Monday, 12 September 2011

William Walton: Constant Lambert writing on ‘Facade’


Constant Lambert first appeared as a reciter in Facade in the New Chenil Galleries, Chelsea, London on 29 June 1926 and had an involvement with the work over the succeeding years. In the February 1928 edition of The Dominant magazine he wrote an article entitled ‘Some Recent Works by William Walton.’

The music of the entertainment Facade includes, in its different versions, [1] work ranging over several years, although the only published numbers are of recent date. For the benefit of those who have not heard Facade it may be explained that the entertainment consists of a series of poems by Miss Edith Sitwell, spoken through a megaphone to the accompaniment of six instruments, namely, flute, clarinet, saxophone, trumpet, 'cello and percussion. Both orchestra and reciter are concealed by a screen decorated with a large mask, through the mouth of which the megaphone protrudes.
The poems are recited, for the most part, ‘senza espressione’, but with the utmost precision and variety of rhythm.
The collaboration is most successful and one can think of no other composer who could so well supply the musical equivalent of what has been admirably described as 'the hallucinated vision, the glassily clear technique, the curiously profound wit' of Edith Sitwell's poems. In the early version of Facade the music did little save add a background of strange arabesques and unexpected timbres to the poems; in the later versions, the music is much more clearly formed and there is a greater wealth of thematic material.
The orchestral suite [2], though a very enjoyable work, represents only one side of Facade for the composer has chosen the more brilliant and satirical numbers for adaptation and one may search in vain for the pastoral charm of ‘Daphne’ or the sinister atmosphere of ‘Four in the Morning'. The composer has kept closely- and in my opinion, too closely - to the form and rhythm of the poems. He has not always realized that certain passages have but little meaning when divorced from their peculiar method of presentation; thus, in the fourth number we are given nothing save a rather perfunctory crescendo passage to take the place of the brilliant cadenza for voice which (in the entertainment) leads from the tango to the paso-doble.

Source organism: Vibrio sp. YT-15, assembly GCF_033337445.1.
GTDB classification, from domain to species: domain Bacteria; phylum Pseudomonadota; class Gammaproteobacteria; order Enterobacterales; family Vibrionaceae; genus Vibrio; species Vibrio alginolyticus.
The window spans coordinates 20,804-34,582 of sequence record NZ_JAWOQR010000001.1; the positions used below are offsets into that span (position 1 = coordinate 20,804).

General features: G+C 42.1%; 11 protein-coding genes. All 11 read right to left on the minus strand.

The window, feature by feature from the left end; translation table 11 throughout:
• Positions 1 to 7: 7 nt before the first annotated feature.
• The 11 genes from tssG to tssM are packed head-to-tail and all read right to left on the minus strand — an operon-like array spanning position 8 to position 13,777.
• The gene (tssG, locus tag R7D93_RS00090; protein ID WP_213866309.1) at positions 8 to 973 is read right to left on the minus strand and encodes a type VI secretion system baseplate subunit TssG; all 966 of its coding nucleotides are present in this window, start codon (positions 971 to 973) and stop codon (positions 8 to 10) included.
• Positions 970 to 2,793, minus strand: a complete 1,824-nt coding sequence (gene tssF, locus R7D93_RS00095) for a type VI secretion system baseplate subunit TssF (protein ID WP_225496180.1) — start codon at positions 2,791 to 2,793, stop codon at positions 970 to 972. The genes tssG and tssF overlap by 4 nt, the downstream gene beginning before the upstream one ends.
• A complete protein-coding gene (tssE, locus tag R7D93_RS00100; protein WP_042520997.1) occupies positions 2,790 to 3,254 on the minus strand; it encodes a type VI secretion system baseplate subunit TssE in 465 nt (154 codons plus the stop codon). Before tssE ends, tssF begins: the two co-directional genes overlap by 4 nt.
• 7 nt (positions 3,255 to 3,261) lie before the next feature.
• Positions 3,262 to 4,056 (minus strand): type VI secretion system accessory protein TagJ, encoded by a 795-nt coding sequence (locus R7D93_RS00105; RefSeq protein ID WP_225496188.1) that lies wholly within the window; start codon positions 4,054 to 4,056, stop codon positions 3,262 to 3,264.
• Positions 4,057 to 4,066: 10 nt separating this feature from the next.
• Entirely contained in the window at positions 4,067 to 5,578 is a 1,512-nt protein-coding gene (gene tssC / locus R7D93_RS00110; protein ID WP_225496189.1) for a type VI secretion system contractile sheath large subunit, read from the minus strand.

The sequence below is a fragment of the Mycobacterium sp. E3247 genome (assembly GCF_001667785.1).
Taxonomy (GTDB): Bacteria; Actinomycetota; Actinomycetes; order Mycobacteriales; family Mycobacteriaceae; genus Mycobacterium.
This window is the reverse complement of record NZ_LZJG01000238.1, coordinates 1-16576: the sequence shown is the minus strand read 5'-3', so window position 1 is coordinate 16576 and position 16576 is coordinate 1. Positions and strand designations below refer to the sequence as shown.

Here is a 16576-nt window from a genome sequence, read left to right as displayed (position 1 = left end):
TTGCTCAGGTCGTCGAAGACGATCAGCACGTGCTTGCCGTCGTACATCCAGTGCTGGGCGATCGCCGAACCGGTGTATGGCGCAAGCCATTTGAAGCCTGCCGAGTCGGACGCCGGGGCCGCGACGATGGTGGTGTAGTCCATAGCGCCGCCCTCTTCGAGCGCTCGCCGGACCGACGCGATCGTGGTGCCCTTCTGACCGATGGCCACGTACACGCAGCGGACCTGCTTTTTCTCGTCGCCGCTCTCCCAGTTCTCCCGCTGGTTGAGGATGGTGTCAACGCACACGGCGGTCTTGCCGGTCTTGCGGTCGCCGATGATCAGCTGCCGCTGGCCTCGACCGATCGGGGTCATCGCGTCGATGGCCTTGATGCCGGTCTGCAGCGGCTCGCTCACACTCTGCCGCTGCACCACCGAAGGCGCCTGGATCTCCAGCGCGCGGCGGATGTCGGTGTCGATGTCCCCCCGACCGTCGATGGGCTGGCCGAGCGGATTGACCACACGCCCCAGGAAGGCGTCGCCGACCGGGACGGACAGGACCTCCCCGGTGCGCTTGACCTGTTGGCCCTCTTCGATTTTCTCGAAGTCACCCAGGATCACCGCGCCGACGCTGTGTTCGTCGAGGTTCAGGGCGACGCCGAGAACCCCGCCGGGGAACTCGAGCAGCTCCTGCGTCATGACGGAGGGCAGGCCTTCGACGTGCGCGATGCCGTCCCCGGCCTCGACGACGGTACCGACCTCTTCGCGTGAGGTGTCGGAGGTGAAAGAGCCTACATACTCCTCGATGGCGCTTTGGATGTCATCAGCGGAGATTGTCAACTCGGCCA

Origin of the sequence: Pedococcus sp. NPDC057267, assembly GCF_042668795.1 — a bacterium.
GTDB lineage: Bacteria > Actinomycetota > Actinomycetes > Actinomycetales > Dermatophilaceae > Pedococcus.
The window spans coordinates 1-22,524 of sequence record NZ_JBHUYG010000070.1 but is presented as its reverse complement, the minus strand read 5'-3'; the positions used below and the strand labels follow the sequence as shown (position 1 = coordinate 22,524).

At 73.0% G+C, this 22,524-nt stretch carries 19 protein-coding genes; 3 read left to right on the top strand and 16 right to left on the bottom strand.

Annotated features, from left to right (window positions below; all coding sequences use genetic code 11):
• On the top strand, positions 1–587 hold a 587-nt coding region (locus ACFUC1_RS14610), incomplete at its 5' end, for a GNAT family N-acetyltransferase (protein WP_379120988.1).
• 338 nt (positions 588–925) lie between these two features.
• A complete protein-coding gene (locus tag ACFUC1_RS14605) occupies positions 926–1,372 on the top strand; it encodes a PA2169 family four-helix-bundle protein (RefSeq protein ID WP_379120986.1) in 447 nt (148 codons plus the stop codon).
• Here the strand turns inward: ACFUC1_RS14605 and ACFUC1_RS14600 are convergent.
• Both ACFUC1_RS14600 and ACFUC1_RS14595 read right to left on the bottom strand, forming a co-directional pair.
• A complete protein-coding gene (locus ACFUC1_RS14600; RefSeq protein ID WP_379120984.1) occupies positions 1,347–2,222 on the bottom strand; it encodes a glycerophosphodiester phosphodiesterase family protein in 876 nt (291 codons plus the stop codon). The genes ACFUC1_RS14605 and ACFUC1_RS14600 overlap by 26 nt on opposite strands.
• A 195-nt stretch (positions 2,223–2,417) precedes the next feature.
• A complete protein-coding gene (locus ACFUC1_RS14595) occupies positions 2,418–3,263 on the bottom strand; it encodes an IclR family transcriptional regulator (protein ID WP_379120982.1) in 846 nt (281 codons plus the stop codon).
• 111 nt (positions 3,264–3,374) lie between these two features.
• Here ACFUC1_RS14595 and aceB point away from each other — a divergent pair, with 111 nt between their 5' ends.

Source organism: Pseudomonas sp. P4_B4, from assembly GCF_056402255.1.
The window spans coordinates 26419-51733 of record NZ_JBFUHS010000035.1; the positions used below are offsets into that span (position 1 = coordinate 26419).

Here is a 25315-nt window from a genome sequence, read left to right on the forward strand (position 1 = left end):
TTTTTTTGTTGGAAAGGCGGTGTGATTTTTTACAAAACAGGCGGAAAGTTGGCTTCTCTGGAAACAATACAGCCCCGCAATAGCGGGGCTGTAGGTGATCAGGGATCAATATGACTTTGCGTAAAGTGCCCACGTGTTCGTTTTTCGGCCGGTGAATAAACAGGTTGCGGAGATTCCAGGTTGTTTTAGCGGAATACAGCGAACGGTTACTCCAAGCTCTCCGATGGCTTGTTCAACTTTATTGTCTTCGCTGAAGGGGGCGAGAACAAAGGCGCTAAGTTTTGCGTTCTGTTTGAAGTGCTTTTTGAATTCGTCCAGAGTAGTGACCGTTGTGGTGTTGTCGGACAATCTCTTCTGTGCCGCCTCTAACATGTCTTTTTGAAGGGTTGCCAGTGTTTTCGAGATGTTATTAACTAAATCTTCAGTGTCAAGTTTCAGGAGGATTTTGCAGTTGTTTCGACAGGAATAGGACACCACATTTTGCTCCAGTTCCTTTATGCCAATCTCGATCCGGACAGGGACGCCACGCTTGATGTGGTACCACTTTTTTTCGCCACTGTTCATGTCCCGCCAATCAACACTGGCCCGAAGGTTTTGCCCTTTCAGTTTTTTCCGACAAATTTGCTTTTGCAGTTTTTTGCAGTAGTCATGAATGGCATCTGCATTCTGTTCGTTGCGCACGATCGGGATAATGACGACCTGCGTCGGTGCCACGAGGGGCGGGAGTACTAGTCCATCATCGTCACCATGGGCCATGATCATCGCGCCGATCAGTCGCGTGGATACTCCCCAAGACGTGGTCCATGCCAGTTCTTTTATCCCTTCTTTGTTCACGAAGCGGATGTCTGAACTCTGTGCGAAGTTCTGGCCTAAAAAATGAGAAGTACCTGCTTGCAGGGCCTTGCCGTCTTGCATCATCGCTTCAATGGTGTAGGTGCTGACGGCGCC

The only piece in which he has departed from the original form of the poem is the ‘Tarantella-Sevillana’, perhaps the most successful number in the suite, where the original material has been considerably expanded into a brilliant burlesque of the ‘Mediterranean’ style. [...]
The Dominant February 1928 (with minor edits)

Notes
[1] The study of the versions and recensions of Facade is complex. Suffice to say that most of the pieces of the original series were composed between 1922 and 1929. The first private performance was given at the Sitwell home at 2 Carlyle Square, London on Sunday 24 January 1922. Edith Sitwell was the reciter and William Walton conducted the ensemble of musicians. The first public performance was given at the Aeolian Hall, London, on 12 June 1923. Lambert would have been aware of the original Walton music and also some revisions.
[2] Lambert, at the time of writing this article, would also have known the 1926 Orchestral Suite which included Polka, Valse, Swiss Jodelling Song, Tango-Pasodoble and the Tarantella-Sevillana. This was first heard at the Lyceum theatre on Friday 3 December 1926.

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